In that regard, she was becoming impatient with Sam’s rambling sight-seeing tour, so was a bit relieved when he informed her, while sitting at the bar at the Busted Knuckle Brewery in Williston, that he better get back to that stack of paperwork in Fargo. The next day, Aliyah got a rental car, and thanked Sam for his hospitality as he drove away in his now very dusty Ford pickup truck.
The U.S Fish & Wildlife Service operates a string of wildlife refuges and game preserves, many squarely within the prairie pothole region of North Dakota, which stretches in a band from the northwest corner of the state bordering Montana and Saskatchewan down toward the state’s southeastern corner. Based on the recommendations of those she met at the Ducks Unlimited fundraiser, Aliyah started in the northwest corner, and worked her way eastward, parallel to the Canadian border.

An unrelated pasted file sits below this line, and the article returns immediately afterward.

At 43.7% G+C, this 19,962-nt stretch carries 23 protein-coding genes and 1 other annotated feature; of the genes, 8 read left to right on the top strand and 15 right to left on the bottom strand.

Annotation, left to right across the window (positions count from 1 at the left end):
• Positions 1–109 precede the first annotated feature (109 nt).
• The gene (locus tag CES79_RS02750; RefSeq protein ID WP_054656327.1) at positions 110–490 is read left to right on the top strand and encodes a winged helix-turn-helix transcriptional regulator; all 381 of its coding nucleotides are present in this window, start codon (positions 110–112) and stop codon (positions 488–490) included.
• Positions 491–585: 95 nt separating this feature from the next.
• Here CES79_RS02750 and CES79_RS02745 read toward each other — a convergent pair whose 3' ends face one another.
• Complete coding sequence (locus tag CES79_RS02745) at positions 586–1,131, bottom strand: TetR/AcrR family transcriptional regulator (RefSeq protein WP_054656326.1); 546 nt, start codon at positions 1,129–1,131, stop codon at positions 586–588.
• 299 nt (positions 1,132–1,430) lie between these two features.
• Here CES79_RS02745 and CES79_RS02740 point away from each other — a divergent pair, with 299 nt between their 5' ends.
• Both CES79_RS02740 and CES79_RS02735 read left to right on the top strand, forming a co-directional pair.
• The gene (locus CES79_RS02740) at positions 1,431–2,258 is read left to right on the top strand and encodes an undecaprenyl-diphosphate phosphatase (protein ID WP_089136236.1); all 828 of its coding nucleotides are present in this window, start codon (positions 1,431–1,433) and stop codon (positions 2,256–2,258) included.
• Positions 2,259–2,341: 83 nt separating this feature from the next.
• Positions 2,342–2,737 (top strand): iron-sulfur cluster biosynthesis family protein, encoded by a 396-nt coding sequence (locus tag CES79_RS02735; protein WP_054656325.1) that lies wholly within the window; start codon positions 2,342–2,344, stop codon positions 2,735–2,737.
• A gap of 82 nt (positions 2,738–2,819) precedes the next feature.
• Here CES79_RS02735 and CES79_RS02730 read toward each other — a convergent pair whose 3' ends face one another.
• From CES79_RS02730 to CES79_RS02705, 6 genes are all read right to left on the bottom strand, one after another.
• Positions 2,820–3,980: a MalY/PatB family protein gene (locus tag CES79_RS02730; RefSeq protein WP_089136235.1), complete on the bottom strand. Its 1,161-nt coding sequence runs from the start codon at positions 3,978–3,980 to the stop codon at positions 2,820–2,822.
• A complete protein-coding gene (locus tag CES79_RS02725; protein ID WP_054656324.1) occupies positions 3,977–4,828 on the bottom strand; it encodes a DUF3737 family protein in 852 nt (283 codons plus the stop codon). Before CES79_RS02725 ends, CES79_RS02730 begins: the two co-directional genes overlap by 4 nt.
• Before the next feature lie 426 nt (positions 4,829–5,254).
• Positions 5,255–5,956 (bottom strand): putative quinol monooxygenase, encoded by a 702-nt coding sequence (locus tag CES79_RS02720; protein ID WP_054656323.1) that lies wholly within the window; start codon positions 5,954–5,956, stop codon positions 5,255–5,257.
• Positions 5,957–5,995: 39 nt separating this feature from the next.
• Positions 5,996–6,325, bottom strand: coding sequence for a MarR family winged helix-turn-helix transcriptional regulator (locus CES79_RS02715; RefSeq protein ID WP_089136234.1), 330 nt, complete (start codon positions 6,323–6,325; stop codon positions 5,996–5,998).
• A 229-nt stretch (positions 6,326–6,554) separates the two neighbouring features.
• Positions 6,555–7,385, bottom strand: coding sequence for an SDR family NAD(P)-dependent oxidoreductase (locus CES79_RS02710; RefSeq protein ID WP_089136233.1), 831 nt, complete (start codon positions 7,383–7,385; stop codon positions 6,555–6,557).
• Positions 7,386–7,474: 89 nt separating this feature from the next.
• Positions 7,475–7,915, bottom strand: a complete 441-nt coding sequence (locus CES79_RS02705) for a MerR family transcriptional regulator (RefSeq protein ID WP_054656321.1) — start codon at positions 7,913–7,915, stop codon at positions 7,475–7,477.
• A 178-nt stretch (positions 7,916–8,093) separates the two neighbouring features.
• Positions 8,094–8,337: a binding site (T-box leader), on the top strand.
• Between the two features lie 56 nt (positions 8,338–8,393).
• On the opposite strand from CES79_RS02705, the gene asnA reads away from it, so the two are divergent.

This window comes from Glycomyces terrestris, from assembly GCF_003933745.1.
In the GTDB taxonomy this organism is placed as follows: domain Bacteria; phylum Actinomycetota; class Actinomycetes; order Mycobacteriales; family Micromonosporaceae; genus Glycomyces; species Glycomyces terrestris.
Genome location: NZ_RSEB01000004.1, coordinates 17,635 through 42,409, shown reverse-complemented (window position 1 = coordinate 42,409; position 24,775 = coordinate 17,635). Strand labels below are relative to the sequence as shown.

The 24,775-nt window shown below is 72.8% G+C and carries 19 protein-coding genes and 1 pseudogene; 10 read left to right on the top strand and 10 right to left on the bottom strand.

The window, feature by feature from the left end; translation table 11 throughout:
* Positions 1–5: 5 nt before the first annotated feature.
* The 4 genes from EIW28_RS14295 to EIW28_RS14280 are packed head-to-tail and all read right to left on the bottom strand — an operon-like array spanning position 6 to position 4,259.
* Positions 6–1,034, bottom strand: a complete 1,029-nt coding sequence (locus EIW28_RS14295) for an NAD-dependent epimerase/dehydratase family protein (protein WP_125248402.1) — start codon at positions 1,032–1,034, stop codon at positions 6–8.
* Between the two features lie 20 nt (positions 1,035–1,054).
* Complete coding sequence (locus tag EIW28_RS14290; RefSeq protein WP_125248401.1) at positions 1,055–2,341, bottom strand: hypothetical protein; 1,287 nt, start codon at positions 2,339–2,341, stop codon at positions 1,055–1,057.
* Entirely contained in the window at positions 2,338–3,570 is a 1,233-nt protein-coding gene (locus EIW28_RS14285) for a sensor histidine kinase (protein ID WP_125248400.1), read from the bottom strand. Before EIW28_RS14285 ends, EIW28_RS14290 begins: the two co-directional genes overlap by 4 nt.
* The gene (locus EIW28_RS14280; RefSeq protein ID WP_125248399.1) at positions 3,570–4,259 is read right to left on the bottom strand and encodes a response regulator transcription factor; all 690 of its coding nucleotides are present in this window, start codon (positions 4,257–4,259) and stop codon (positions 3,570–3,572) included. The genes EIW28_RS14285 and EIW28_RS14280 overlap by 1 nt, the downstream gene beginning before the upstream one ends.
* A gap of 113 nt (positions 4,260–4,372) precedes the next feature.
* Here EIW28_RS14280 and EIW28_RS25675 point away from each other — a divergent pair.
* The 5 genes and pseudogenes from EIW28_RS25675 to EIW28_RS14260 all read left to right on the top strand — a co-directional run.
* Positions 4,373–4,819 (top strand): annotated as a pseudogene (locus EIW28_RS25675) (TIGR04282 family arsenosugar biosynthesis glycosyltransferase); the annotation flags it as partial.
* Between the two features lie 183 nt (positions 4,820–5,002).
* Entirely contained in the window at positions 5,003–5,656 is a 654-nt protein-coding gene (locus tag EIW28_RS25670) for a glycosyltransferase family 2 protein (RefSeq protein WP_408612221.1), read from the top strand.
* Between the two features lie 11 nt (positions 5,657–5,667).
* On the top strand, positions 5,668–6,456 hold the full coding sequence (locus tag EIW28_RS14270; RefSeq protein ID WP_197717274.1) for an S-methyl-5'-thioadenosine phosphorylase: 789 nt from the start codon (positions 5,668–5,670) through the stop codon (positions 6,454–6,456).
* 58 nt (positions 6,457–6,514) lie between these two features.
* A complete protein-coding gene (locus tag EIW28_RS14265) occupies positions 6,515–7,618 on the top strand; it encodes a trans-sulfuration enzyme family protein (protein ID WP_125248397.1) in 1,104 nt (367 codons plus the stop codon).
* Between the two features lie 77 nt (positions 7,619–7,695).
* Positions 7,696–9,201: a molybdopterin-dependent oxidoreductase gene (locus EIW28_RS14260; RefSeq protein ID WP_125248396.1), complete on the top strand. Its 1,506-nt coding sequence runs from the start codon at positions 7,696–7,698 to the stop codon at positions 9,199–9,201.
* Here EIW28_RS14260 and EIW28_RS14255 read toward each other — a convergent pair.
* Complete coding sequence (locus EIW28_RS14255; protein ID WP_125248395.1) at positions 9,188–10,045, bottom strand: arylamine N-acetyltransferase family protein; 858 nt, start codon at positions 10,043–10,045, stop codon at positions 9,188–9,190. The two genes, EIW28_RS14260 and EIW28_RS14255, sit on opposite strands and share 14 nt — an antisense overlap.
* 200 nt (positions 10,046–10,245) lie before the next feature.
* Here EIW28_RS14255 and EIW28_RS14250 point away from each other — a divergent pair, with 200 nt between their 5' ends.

Professor Weed could complete her giant “W” anywhere in this vast region spanning over 400 miles. Thinking about this fact while glancing out at the agricultural fields through the windshield of the rented Chevy Equinox, Aliyah thought of an apt cliché apropos to the farmland she was passing through – a needle in a haystack.
On day three of her expedition, she stopped for breakfast as Gramma Galax’s Family Restaurant. She ate her eggs, sausage, and biscuits at a booth with a window facing the parking lot. She scanned the vehicles in the lot, which included an array of pickup trucks and large SUVs with North Dakota and Montana license plates and a handful of late model sedans from Minnesota, South Dakota, and Iowa. Halfway through the bite of a biscuit, she caught the blur of a white Toyota Corolla proceeding to the exit. The car must have been parked behind the restaurant as Aliyah had not noticed it before. When the Toyota paused at the restaurant exit to see if the way was clear, Aliyah noted the Connecticut license plate. The wheels of the Toyota didn’t actually squeal, but the car pulled out onto Route 2 headed north with an apparent degree of haste.